"The Treatise On the Resurrection" (Cg 1,3) and Diatribe Style

"The Treatise On the Resurrection" (Cg 1,3) and Diatribe Style "THE TREATISE ON THE RESURRECTION" (CG 1,3) AND DIATRIBE STYLE BY LUTHER H. MARTIN, JR. The contents of any writing must be understood as integral with the media through which these contents are manifest. Whereas attention is usually directed towards an understanding of literary form, stylistic analysis is often neglected - or assumed. However, stylistic analysis can add to our understanding of the Sitz im Leben of the writing. In one of the first interpretations of "The Treatise on the Resurrection" (CG 1,3), Professor W. C. van Unnik suggested, without further comment, that "many passages" of this discourse "remind us of the Professor Malcolm L. Peel, seemingly motivated by his understanding of the tractate as "a personal ... letter written by a teacher to one of his pupils", but without stylistic analysis, has called this conclusion into question.2 A stylistic analysis of the epistle supports the observation of van Unnik over against the conclusion of Peel. The author of the epistle, who remains anonymous, addresses himself simply to "my son Rheginos" (43.25; 46.6 absolutely; 47.3). This address is characteristic of Jewish wisdom literature, where the sage or teacher addresses his pupils as "my son".3 This same relationship is http://www.deepdyve.com/assets/images/DeepDyve-Logo-lg.png Vigiliae Christianae Brill

"The Treatise On the Resurrection" (Cg 1,3) and Diatribe Style

Vigiliae Christianae, Volume 27 (4): 277 – Jan 1, 1973

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Publisher
Brill
Copyright
© 1973 Koninklijke Brill NV, Leiden, The Netherlands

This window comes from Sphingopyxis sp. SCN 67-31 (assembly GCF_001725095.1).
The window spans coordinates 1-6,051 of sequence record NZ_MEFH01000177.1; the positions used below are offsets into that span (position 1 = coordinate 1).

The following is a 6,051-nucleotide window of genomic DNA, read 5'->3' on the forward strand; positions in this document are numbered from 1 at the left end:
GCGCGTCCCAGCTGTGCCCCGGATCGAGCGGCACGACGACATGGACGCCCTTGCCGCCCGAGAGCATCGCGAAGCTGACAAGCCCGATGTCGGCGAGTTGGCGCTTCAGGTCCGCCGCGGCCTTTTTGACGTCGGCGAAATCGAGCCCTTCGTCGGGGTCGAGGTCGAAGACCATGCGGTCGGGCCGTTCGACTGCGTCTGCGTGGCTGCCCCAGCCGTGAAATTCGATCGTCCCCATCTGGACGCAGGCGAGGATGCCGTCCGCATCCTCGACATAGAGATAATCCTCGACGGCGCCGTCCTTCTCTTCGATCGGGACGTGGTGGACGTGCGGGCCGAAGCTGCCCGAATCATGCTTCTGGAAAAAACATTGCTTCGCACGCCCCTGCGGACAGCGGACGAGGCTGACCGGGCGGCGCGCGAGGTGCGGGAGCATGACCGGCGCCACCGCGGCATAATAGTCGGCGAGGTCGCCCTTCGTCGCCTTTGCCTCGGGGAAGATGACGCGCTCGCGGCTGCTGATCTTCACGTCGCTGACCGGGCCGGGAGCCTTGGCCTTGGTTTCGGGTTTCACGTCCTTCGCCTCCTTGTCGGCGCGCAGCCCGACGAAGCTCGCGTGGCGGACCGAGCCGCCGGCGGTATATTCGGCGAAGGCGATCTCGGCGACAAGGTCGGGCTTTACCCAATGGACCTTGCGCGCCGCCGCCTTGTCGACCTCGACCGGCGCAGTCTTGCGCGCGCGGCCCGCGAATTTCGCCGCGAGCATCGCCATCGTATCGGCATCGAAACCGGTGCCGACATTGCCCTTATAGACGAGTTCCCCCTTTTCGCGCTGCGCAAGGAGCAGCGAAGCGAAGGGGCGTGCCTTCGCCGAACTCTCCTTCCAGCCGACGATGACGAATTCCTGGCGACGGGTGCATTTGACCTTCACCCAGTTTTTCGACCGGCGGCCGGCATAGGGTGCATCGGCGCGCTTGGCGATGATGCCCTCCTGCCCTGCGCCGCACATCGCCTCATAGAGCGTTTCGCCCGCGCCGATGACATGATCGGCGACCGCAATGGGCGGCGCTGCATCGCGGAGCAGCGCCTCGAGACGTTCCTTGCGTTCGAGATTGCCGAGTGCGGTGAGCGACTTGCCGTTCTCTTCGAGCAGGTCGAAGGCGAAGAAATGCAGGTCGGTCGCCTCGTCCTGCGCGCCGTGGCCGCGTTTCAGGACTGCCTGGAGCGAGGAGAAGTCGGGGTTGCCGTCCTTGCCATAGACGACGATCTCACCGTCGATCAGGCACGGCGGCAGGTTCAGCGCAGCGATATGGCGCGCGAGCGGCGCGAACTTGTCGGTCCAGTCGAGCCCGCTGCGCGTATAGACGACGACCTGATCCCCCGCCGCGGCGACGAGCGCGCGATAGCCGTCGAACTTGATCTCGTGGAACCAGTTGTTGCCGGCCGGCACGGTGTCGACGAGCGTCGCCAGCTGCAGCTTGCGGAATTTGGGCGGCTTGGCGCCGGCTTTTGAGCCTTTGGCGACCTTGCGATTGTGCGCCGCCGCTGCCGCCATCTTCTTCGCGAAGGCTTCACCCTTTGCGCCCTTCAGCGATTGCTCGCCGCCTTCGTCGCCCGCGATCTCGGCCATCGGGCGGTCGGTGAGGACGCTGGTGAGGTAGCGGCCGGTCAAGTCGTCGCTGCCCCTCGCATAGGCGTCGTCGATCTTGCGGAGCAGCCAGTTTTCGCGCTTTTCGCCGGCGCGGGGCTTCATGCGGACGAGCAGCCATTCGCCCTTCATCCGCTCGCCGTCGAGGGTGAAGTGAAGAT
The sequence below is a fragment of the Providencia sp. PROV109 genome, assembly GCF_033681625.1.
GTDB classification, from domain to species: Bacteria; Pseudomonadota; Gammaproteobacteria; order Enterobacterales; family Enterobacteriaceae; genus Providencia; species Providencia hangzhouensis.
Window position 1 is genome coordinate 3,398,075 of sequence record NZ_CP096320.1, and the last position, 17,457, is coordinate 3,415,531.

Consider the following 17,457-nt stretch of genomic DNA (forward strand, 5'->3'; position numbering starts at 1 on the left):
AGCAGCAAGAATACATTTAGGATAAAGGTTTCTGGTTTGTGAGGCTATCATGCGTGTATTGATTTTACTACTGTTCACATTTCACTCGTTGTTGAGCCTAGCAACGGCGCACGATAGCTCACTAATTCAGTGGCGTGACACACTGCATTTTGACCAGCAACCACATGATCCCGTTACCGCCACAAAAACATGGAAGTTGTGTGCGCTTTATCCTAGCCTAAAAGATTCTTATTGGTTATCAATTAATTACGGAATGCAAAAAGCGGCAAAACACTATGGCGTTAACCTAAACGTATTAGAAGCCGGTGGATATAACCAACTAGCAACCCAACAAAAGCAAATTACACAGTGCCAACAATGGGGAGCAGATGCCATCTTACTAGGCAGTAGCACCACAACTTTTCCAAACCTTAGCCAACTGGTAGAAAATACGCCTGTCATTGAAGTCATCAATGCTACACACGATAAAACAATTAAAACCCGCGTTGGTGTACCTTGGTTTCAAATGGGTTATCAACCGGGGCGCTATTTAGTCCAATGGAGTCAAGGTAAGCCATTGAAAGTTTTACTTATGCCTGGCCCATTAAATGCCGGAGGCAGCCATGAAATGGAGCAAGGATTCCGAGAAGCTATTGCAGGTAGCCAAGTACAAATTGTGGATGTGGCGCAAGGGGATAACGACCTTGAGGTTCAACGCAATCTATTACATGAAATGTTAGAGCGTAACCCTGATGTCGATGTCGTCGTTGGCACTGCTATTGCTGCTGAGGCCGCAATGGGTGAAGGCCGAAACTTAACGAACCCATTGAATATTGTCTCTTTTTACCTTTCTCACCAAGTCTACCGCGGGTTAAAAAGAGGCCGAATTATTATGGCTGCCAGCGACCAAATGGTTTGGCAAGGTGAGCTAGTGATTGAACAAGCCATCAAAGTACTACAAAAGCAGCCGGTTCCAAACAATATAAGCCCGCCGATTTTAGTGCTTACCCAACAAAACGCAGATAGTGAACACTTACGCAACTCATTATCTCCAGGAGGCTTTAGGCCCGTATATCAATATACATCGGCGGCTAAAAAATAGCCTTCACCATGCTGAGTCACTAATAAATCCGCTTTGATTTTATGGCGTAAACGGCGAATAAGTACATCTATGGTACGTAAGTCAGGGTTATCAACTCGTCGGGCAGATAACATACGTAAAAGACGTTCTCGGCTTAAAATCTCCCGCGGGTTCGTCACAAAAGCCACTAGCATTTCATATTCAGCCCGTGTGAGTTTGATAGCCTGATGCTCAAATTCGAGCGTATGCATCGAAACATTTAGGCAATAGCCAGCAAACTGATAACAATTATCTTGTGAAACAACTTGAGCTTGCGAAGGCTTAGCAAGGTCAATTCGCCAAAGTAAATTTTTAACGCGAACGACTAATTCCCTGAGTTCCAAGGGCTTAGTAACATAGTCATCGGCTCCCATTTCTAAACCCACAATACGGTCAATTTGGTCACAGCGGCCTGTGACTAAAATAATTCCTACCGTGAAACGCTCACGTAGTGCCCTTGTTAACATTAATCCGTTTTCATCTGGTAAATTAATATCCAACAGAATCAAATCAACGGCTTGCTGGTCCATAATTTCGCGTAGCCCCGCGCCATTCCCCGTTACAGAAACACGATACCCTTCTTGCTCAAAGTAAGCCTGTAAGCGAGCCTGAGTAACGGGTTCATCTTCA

ISSN
0042-6032
eISSN
1570-0720
D.O.I.
10.1163/157007273X00251
Publisher site
See Article on Publisher Site

Abstract

"THE TREATISE ON THE RESURRECTION" (CG 1,3) AND DIATRIBE STYLE BY LUTHER H. MARTIN, JR. The contents of any writing must be understood as integral with the media through which these contents are manifest. Whereas attention is usually directed towards an understanding of literary form, stylistic analysis is often neglected - or assumed. However, stylistic analysis can add to our understanding of the Sitz im Leben of the writing. In one of the first interpretations of "The Treatise on the Resurrection" (CG 1,3), Professor W. C. van Unnik suggested, without further comment, that "many passages" of this discourse "remind us of the Professor Malcolm L. Peel, seemingly motivated by his understanding of the tractate as "a personal ... letter written by a teacher to one of his pupils", but without stylistic analysis, has called this conclusion into question.2 A stylistic analysis of the epistle supports the observation of van Unnik over against the conclusion of Peel. The author of the epistle, who remains anonymous, addresses himself simply to "my son Rheginos" (43.25; 46.6 absolutely; 47.3). This address is characteristic of Jewish wisdom literature, where the sage or teacher addresses his pupils as "my son".3 This same relationship is

Journal

Vigiliae ChristianaeBrill

Published: Jan 1, 1973

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